Syria is Crushing ISIS with Russia’s Help

Syria is Crushing ISIS with Russia’s Help

Syria is Crushing ISIS with Russia’s Help

The blockade of Deir ez-Zor was broken on September 5 by Syrian forces, after three years of IS control of the city.

“The command posts and communication networks of the terrorists were destroyed by Kalibr cruise missiles, launched from the Black Sea escort vessel ‘Admiral Essen’. This disrupted control of IS units in the area.”

“Over 450 terrorists, 5 tanks and 42 pickups with heavy machine guns were liquidated during the operation,” the Lieutenant General added.

Russia has been providing assistance for the Syrian forces fighting IS since 2015, and with the Russian military’s help, the Syrian army has freed Hama, Homs, Latakia, Palmyra and Aleppo.

In March 2016, Russian President Putin ordered a partial withdrawal of Russian forces because they had reached all of the goals that had been set for them in the country.

Nevertheless, a small group of Russian military planes remains stationed in Khmeimim and continues to strike terrorist positions. Russia has also deployed special forces and anti-aircraft systems in the area to protect the base from attack.

Syria’s military have liberated around 85 percent of the country’s territory from the control of insurgent terrorists, according to the latest statement by the Russian Ministry of Defense.

Lieutenant General Aleksandr Lapin, Russian chief of staff in Syria, told reporters at Khmeimim air base that the Syrian forces will now have to liberate the remaining 15 percent, around 27,000 square kilometers.

Lapin also said that Syrian troops are continuing the operation to free Deir ez-Zor from Islamic State (IS, formerly ISIS/ISIL).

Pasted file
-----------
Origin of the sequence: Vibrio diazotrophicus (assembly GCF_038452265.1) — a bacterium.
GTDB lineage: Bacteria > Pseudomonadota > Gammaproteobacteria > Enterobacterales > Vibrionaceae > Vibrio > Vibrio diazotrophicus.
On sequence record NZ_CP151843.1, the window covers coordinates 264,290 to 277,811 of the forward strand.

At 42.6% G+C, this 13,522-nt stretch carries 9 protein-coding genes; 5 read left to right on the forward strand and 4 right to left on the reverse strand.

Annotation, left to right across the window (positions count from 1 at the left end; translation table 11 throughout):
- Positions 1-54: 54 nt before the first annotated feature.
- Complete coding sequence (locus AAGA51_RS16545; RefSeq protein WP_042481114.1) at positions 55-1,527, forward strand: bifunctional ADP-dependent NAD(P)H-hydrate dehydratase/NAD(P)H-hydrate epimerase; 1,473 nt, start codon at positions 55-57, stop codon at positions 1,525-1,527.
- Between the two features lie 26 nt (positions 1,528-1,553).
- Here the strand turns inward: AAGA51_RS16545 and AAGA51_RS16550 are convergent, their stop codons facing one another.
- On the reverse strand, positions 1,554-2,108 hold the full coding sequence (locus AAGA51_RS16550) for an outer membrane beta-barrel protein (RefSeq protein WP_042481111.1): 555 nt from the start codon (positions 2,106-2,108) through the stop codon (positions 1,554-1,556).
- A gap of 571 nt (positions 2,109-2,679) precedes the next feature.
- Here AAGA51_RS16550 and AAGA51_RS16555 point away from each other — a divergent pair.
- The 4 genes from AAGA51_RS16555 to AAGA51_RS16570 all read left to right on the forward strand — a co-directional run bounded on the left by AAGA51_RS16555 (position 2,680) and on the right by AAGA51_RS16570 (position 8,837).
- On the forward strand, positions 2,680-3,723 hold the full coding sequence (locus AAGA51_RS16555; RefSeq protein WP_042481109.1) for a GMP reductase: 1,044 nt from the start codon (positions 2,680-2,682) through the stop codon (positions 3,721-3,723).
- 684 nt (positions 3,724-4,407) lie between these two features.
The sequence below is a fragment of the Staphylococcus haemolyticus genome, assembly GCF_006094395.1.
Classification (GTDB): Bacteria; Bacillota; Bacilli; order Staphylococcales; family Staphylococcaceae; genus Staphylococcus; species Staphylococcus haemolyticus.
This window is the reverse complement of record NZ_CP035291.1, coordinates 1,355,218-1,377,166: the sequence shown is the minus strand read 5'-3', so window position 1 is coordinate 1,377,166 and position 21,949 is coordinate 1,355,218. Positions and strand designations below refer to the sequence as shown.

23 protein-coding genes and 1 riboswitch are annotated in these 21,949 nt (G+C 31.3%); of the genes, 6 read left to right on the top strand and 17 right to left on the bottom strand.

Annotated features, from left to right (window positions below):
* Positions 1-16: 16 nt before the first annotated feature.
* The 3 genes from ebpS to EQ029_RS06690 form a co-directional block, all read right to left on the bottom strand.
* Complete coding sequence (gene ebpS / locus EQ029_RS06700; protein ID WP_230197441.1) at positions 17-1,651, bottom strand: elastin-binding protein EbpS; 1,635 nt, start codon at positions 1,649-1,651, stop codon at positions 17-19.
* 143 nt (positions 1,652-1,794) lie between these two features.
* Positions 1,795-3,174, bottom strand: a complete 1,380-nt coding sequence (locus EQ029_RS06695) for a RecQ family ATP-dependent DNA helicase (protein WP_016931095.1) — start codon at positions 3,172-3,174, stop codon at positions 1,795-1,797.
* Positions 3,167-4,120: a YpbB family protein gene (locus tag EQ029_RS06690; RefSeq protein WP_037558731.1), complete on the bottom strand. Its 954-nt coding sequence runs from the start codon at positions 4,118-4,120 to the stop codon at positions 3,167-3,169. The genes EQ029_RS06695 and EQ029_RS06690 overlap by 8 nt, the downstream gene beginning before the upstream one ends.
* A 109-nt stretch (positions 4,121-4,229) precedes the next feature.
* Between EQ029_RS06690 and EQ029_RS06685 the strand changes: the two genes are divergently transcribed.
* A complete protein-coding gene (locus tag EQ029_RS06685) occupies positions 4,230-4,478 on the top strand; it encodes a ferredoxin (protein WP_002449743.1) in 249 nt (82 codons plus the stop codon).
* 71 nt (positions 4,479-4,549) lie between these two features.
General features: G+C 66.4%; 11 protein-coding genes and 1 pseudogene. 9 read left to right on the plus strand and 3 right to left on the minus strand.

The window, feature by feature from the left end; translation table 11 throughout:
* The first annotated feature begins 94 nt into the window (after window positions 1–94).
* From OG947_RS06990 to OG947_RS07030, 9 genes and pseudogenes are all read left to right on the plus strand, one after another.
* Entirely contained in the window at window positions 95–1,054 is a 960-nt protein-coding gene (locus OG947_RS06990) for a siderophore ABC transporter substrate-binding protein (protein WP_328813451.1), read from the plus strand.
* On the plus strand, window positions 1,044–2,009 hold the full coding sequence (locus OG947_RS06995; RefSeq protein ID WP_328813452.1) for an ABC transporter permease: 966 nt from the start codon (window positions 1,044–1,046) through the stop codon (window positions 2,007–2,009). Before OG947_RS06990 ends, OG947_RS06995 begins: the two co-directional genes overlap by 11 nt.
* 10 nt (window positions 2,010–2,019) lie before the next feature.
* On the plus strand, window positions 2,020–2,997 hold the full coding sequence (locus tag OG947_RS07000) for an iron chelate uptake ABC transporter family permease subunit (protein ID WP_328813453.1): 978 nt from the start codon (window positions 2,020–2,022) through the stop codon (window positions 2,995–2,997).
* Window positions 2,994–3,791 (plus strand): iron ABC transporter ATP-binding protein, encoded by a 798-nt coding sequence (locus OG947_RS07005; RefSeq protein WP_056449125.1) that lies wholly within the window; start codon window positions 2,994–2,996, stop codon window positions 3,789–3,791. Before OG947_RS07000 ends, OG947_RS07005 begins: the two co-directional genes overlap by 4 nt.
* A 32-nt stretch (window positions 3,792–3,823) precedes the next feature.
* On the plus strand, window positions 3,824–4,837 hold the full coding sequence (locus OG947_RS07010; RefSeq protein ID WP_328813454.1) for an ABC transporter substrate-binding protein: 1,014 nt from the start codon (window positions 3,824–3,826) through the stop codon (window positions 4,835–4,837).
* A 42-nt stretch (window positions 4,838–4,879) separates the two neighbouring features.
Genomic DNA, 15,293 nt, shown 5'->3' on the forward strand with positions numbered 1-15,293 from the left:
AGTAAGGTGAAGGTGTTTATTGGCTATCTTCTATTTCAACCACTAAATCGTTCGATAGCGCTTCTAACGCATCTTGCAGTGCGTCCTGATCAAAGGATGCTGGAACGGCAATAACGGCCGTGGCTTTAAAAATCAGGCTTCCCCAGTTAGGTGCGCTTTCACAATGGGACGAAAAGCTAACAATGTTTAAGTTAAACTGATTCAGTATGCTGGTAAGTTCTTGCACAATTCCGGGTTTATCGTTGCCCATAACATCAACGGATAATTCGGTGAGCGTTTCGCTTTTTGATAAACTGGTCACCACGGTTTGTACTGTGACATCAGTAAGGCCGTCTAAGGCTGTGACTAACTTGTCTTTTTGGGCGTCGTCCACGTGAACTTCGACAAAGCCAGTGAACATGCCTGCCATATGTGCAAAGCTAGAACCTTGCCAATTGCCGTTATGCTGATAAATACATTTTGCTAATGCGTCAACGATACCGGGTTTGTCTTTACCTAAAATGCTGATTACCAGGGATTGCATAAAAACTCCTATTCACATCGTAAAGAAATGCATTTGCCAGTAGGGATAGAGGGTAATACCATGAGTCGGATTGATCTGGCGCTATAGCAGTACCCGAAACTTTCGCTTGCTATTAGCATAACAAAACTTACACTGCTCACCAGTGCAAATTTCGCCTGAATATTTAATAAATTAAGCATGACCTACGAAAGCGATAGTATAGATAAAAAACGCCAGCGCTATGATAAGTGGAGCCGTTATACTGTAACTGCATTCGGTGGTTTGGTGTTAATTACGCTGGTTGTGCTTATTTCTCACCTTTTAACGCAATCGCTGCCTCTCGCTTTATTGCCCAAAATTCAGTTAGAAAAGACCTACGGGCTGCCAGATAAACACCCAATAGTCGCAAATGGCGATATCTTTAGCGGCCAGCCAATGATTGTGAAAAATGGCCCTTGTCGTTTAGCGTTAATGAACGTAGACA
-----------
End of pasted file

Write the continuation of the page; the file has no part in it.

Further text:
“Currently the operation to free the city is ongoing. The Syrian military will soon finish off the IS forces that used to occupy the city’s neighborhoods,” the Lieutenant General said in a briefing.

Deep State Losing in Syria

The spectacular victory this week for Syrian state forces and allies liberating Deir ez-Zor portends an end to the war. But celebrations should be tempered by the realization that the enemies of Syria will shift their agenda for conflict elsewhere.

If we segregate the many protagonists in Syria’s conflict, the two main rivals to emerge from the melee are the United States and Russia. Russia may have gained the upper hand in Syria. But, ironically, winning the peace in Syria may unleash wars elsewhere.

Reports that US military forces have been airlifting insurgents out of harm’s way in Syria suggest that Washington is saving its terrorist assets to fight another day, perhaps in some other unfortunate country targeted for regime change.

The six-year war in Syria was never really about Syria alone. It was but a battlefield in a global war for dominance by the US and its allies. Syria was only one of many countries where the US has sought to establish its suzerainty through war for regime change.

When Russia stepped in to defend its Syrian ally at the end of 2015, that was the game-changer. Up till that point, the government of President Bashar Assad looked decidedly precarious, as mercenary proxies backed by the US and its allies homed in on the goal of regime change.

The liberation of Aleppo last December and this week of the eastern city of Deir ez-Zor by the Syrian Army backed by Russian air power have heralded the final defeat of the foreign-sponsored war against Syria. However, that is not the end of the affair.

For months now, the US Deep State  and its NATO and regional partners have realized that the game was up in Syria. Syrian President Assad recently disclosed that foreign funding for the anti-government militants had dried up.

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Shayne Heffernan Funds Manager at HEFFX holds a Ph.D. in Economics and brings with him over 25 years of trading experience in Asia and hands on experience in Venture Capital, he has been involved in several start ups that have seen market capitalization over $500m and 1 that reach a peak market cap of $15b. He has managed and overseen start ups in Mining, Shipping, Technology and Financial Services.

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